Wild Miles:

The wonderful thing about the Lower Miss is that it’s still wild!  You will see some industry and agriculture between Memphis and Helena, but for the most part your experience will be big water, big forests, big sandbars, big bluffs and big skies!  Does this sound like Alaska?  Or Lake Superior?  Or Puget Sound?  Yes -- but it’s not.  It’s nothing but the muddy big river, the biggest river in North America, and the longest stretch of free-flowing waters in the Lower 48. 


In this section the wild places include Mile 725 to 664, 61 Wild Miles from below Memphis Harbor to above Helena Note: Tunica River Park & Museum, Buck Island protected public-use island. Some casinos seen. Bright night lights from casinos. Lights of Memphis dimly seen along northern horizon. Casino section Mile 708-695 might need to be removed from Wild Miles.


What are the Wild Miles?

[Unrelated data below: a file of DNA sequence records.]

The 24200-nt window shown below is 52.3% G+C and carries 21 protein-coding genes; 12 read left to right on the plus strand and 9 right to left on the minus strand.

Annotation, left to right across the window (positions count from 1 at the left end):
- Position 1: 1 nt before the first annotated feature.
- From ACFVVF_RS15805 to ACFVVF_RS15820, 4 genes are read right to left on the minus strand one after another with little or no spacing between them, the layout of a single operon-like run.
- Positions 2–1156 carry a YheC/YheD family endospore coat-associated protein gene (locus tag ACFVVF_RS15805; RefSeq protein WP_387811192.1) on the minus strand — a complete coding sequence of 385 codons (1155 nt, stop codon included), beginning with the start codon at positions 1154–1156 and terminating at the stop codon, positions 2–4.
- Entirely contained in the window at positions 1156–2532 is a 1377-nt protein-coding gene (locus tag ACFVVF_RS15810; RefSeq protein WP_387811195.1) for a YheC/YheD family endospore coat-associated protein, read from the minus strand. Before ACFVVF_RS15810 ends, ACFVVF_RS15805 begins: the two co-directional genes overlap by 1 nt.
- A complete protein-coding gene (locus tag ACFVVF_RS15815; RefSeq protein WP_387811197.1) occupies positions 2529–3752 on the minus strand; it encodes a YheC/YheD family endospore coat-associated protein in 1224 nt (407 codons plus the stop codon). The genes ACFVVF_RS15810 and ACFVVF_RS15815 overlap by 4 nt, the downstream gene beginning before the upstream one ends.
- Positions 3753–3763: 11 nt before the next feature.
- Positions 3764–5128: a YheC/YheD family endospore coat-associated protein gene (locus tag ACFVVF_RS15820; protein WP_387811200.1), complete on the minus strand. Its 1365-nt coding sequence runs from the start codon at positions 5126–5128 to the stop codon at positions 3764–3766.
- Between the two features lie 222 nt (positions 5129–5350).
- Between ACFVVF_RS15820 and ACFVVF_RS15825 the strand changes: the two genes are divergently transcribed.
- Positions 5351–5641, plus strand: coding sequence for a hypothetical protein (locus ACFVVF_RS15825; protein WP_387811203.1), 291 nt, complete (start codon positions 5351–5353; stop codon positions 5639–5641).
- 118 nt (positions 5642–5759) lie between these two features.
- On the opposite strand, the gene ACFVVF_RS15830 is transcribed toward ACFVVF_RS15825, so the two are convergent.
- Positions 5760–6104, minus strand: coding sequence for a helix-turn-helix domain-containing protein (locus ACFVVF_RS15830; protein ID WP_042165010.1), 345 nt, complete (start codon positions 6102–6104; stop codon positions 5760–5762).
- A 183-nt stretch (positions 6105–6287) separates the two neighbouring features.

According to there are 515 Wild Miles on the Lower Mississippi River between Cairo, Illinois, and Baton Rouge, Louisiana, which means that 71% of the scenery viewed from canoes or kayaks paddling down that stretch of river looks & feels “wild.”  Wild Miles are the places along the river where nature predominates and nothing is seen of mankind save passing tows (and other river traffic) and maybe a tiny hunting camp or a single fisherman buzzing by in a johnboat.  These are places where the landscape is filled with giant islands bounded by endless mud banks & sandbars, where the river is overseen by big skies and where the sun sets uninterrupted by buildings or wires and where big river predominates with creative wild beauty, each high water results in shifting sand dunes and re-made sandbars.  This is a floodplain valley where only deer & coyote tracks are seen along the sandbars and enormous flocks of shy birds like the white pelican and double breasted cormorant are comfortable enough to make landing for the night.  These are places where it's dark & quiet at night, where the stars fill the skies like brightly shining jewels poured out on a dark purple velvet blanket, almost as thick & vibrant as the night skies of the Great Plains or Rocky Mountains.